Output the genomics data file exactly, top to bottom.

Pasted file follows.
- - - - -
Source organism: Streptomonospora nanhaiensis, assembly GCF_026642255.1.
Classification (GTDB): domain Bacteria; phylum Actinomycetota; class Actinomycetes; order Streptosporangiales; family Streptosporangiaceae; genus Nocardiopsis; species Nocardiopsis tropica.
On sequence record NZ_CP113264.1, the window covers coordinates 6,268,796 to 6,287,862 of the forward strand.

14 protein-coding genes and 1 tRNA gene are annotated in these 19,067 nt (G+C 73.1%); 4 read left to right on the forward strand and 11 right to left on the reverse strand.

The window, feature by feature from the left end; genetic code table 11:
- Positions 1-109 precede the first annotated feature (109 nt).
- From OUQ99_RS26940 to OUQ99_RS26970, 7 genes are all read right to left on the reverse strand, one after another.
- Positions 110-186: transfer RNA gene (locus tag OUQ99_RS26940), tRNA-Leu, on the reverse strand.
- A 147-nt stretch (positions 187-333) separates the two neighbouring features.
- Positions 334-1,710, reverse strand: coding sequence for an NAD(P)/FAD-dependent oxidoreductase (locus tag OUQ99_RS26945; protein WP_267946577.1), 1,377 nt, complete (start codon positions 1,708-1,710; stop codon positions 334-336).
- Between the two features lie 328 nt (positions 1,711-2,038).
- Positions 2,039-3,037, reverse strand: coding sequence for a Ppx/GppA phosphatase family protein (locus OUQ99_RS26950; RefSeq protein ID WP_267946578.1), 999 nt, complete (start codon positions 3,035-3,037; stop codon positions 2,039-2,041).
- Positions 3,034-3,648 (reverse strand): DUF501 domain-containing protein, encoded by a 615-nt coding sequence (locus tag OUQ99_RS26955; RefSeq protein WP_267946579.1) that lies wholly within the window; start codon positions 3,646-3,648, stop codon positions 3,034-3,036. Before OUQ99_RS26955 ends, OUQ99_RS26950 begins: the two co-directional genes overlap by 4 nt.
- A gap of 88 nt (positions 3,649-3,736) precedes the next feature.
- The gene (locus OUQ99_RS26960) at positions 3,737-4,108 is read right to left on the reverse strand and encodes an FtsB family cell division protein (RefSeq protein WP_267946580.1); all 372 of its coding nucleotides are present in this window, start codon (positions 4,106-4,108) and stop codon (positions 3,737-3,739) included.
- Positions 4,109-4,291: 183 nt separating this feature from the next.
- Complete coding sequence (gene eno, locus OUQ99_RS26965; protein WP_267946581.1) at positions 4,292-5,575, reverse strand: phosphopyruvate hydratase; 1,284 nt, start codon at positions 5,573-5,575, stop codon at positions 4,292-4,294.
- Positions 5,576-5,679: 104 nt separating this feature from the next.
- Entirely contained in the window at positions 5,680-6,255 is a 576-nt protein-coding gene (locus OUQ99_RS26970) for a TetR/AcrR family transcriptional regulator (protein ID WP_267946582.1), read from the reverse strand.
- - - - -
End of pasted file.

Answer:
Source organism: Streptomonospora nanhaiensis, assembly GCF_026642255.1.
Classification (GTDB): domain Bacteria; phylum Actinomycetota; class Actinomycetes; order Streptosporangiales; family Streptosporangiaceae; genus Nocardiopsis; species Nocardiopsis tropica.
On sequence record NZ_CP113264.1, the window covers coordinates 6,268,796 to 6,287,862 of the forward strand.

14 protein-coding genes and 1 tRNA gene are annotated in these 19,067 nt (G+C 73.1%); 4 read left to right on the forward strand and 11 right to left on the reverse strand.

The window, feature by feature from the left end; genetic code table 11:
- Positions 1-109 precede the first annotated feature (109 nt).
- From OUQ99_RS26940 to OUQ99_RS26970, 7 genes are all read right to left on the reverse strand, one after another.
- Positions 110-186: transfer RNA gene (locus tag OUQ99_RS26940), tRNA-Leu, on the reverse strand.
- A 147-nt stretch (positions 187-333) separates the two neighbouring features.
- Positions 334-1,710, reverse strand: coding sequence for an NAD(P)/FAD-dependent oxidoreductase (locus tag OUQ99_RS26945; protein WP_267946577.1), 1,377 nt, complete (start codon positions 1,708-1,710; stop codon positions 334-336).
- Between the two features lie 328 nt (positions 1,711-2,038).
- Positions 2,039-3,037, reverse strand: coding sequence for a Ppx/GppA phosphatase family protein (locus OUQ99_RS26950; RefSeq protein ID WP_267946578.1), 999 nt, complete (start codon positions 3,035-3,037; stop codon positions 2,039-2,041).
- Positions 3,034-3,648 (reverse strand): DUF501 domain-containing protein, encoded by a 615-nt coding sequence (locus tag OUQ99_RS26955; RefSeq protein WP_267946579.1) that lies wholly within the window; start codon positions 3,646-3,648, stop codon positions 3,034-3,036. Before OUQ99_RS26955 ends, OUQ99_RS26950 begins: the two co-directional genes overlap by 4 nt.
- A gap of 88 nt (positions 3,649-3,736) precedes the next feature.
- The gene (locus OUQ99_RS26960) at positions 3,737-4,108 is read right to left on the reverse strand and encodes an FtsB family cell division protein (RefSeq protein WP_267946580.1); all 372 of its coding nucleotides are present in this window, start codon (positions 4,106-4,108) and stop codon (positions 3,737-3,739) included.
- Positions 4,109-4,291: 183 nt separating this feature from the next.
- Complete coding sequence (gene eno, locus OUQ99_RS26965; protein WP_267946581.1) at positions 4,292-5,575, reverse strand: phosphopyruvate hydratase; 1,284 nt, start codon at positions 5,573-5,575, stop codon at positions 4,292-4,294.
- Positions 5,576-5,679: 104 nt separating this feature from the next.
- Entirely contained in the window at positions 5,680-6,255 is a 576-nt protein-coding gene (locus OUQ99_RS26970) for a TetR/AcrR family transcriptional regulator (protein ID WP_267946582.1), read from the reverse strand.